Valentine’s Day has never really been about romance for me. Maybe because it’s my brother’s birthday, too, and, for the first dozen years of my life, on February 14, family gathered at my house to celebrate him. They brought Ange wrapped gifts—and candy for me. (Poor Ange.) There was a lot of love. All around.
In later years, there we awkward tokens of the stuffed animals and chocolate sort, sure. And then for a short time, undergarments ever-so slightly sexier than cotton bikinis gifted by a hopeful husband. Now, displays of romantic love take the form of driveways shoveled while I drink coffee and herd cats to take pills and kids to brush teeth. (Don’t get me wrong: these gifts are very much are appreciated.) Dinners in dimly light places were never of interest; instead, we’ve always preferred co-hosting a crew of people who make us feel happy and warm (plus spirits that do the same) and lots of pancakes. So I guess there is whipped cream. Lots.
So I get behind Galentine’s Day. And Palentine’s Day. And Galaxalentine’s Day. I want us all to love everyone else in the galaxy. To look at all others in a way that allows us to see the best in them, in ways that make us feel more grateful and happy and understanding and compassionate.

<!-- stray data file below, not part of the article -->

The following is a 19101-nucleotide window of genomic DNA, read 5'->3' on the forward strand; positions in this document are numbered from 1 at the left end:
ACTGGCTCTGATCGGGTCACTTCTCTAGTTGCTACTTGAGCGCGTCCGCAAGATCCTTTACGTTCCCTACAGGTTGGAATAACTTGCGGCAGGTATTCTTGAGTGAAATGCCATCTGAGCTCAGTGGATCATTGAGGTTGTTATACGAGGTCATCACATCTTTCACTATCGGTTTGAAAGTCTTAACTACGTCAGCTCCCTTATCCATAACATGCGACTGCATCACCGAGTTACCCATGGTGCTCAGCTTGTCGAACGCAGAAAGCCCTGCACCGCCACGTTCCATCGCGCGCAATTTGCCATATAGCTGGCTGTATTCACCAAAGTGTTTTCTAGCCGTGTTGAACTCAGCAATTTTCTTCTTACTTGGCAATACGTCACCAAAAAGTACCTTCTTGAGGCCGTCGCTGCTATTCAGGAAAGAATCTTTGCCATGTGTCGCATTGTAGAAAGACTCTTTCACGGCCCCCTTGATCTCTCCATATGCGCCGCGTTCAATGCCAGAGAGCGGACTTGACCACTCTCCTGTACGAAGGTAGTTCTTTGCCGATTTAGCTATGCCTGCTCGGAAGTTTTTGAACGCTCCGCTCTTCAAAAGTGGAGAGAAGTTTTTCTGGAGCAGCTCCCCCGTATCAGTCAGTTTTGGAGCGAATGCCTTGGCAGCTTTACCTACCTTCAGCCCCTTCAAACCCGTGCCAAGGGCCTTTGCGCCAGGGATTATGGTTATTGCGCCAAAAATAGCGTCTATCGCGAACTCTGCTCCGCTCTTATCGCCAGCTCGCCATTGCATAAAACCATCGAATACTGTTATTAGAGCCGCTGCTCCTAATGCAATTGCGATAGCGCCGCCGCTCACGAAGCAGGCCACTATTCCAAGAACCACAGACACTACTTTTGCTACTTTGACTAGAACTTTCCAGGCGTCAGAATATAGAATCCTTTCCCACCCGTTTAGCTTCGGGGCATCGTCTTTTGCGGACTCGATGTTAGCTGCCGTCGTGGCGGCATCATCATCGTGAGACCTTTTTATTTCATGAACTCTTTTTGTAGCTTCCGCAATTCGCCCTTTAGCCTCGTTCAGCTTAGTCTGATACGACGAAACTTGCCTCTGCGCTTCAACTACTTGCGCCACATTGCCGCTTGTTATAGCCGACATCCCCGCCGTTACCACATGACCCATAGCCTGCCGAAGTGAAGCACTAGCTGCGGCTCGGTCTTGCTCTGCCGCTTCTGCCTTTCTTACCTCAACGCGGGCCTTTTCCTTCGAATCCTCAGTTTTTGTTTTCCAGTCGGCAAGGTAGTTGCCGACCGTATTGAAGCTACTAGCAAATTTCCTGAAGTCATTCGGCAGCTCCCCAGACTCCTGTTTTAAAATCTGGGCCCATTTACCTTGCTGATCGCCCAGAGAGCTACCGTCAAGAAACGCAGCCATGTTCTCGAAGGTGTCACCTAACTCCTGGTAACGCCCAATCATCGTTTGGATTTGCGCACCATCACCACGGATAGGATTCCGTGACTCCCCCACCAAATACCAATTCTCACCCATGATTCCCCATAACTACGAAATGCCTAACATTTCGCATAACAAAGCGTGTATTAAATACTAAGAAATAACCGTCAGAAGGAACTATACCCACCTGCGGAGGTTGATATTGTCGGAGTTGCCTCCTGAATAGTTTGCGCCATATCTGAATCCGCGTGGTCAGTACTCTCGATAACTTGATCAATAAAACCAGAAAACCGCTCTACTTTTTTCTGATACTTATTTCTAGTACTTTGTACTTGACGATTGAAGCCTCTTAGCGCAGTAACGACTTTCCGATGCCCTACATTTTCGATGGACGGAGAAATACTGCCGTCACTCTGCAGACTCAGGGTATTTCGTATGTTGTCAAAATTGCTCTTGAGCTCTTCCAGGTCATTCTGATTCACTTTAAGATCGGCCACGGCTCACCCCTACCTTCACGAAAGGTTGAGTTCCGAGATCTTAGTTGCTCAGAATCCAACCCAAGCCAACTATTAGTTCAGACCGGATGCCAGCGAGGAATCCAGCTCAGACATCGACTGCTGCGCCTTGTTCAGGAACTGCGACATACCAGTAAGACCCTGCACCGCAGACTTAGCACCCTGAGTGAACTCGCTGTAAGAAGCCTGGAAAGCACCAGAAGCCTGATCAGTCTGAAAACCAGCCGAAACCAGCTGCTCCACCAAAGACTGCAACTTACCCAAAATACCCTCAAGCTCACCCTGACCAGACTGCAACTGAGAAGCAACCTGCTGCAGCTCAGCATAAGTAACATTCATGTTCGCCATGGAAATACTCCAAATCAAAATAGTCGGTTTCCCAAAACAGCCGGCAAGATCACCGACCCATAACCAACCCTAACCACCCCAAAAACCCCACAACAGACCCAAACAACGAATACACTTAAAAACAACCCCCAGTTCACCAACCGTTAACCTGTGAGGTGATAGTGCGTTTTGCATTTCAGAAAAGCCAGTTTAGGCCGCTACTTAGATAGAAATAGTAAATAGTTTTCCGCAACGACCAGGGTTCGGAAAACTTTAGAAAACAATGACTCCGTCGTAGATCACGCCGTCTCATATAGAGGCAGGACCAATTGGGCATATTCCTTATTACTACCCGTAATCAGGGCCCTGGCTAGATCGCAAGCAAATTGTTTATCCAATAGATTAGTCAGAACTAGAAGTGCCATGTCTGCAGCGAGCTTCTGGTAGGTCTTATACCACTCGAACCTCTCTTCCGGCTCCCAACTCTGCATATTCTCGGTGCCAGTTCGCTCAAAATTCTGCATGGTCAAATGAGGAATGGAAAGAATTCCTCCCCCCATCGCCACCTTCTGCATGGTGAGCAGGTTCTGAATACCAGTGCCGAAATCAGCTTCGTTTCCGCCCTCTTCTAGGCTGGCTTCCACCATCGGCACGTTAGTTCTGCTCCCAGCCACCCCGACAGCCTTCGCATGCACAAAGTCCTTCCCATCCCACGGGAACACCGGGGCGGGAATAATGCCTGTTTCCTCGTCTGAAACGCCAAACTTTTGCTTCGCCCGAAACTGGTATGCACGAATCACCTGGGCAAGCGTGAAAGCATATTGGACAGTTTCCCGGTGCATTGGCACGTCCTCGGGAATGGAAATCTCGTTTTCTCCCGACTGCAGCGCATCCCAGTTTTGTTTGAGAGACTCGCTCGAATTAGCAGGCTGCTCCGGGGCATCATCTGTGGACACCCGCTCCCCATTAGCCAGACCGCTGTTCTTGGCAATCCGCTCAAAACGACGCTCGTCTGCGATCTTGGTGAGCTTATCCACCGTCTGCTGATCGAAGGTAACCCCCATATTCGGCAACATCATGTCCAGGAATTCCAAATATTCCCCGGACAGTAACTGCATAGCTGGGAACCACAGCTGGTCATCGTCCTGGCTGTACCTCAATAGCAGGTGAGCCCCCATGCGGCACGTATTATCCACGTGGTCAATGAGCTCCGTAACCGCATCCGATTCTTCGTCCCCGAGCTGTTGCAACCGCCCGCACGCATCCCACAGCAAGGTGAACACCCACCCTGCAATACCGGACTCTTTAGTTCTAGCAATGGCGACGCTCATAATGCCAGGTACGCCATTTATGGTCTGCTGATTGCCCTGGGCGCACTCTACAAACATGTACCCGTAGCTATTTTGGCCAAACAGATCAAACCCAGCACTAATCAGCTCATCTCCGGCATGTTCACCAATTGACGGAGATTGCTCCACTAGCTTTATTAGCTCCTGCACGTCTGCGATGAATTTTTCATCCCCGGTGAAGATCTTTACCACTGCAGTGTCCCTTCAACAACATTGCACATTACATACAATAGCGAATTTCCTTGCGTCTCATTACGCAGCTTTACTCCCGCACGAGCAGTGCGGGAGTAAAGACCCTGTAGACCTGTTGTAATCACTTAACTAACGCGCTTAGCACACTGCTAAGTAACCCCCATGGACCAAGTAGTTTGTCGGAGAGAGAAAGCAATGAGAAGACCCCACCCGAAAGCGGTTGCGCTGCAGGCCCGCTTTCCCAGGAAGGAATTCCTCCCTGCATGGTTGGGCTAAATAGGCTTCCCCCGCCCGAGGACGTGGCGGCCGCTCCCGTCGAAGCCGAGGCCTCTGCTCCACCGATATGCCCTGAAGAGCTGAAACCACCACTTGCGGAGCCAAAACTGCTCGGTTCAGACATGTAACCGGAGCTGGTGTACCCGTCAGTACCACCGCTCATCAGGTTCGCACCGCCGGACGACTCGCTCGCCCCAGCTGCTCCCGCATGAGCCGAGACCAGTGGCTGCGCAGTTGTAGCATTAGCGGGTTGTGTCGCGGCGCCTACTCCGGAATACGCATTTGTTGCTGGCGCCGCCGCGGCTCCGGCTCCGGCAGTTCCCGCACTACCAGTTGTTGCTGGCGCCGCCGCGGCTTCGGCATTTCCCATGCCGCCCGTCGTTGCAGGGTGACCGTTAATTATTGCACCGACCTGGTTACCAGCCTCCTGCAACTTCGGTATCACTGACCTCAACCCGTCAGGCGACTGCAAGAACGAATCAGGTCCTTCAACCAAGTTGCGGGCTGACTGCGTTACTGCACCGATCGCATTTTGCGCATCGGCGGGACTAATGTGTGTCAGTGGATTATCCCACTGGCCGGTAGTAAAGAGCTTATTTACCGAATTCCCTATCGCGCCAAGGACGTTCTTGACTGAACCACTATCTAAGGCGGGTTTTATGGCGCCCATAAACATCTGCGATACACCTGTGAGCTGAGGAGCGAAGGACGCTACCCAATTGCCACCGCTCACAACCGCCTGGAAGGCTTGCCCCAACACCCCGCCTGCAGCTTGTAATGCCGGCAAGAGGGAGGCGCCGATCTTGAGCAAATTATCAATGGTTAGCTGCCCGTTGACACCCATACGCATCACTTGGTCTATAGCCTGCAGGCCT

“Choosing love” will not solve all of our problems. I practice yoga all the time with this intention in mind and still scream at my children, scream the F word at the F150 who speeds by on a dicey icy road, fall short as a friend and family member, and generally act like an asshole at least 19 percent of the time. And then there are the institutions of oppression that will require far more than good intentions and kind thoughts to dismantle.
But I think we can start by taking the high road, looking for the good, surrounding ourselves with people who hold us accountable. And taking little actions every to choose love every chance we get. Start right now:
Say something nice about yourself. Out loud if you wish.
Tell someone you love how you feel. In an email if you must.
Invite a friend to go for a walk. Point out something beautiful.
Smile at a stranger.
Snuggle a dog.
Get a colleague a cup of coffee.
Venmo a faraway friend surprise cash for a sweet, your treat.
Assume the other person's intention was good.
Or at least not evil.
Donate to a group that works for social justice.
Buy flowers for someone who needs a boost.